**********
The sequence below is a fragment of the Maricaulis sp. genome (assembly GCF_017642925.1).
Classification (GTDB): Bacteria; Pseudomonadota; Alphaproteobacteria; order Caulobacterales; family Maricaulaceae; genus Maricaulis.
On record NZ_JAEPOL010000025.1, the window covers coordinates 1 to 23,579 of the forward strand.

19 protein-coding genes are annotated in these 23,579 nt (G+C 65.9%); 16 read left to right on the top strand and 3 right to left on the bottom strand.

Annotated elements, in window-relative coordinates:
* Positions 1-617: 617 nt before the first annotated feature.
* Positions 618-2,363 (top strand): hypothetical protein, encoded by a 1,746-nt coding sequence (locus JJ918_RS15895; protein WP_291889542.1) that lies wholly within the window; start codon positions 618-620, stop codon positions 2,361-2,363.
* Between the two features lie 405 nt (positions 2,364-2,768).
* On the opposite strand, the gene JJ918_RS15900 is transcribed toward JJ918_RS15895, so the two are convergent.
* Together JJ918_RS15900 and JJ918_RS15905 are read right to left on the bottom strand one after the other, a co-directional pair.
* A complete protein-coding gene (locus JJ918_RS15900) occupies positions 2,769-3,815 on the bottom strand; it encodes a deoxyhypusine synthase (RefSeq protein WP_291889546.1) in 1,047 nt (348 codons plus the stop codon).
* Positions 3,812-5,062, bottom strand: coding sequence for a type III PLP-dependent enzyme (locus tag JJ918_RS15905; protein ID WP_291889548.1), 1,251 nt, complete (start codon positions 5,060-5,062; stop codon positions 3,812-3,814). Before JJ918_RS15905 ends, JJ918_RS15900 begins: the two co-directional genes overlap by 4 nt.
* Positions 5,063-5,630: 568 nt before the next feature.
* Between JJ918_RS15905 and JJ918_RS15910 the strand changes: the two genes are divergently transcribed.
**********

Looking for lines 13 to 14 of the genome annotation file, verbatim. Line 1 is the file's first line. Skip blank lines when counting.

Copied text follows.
* Positions 5,063-5,630: 568 nt before the next feature.
* Between JJ918_RS15905 and JJ918_RS15910 the strand changes: the two genes are divergently transcribed.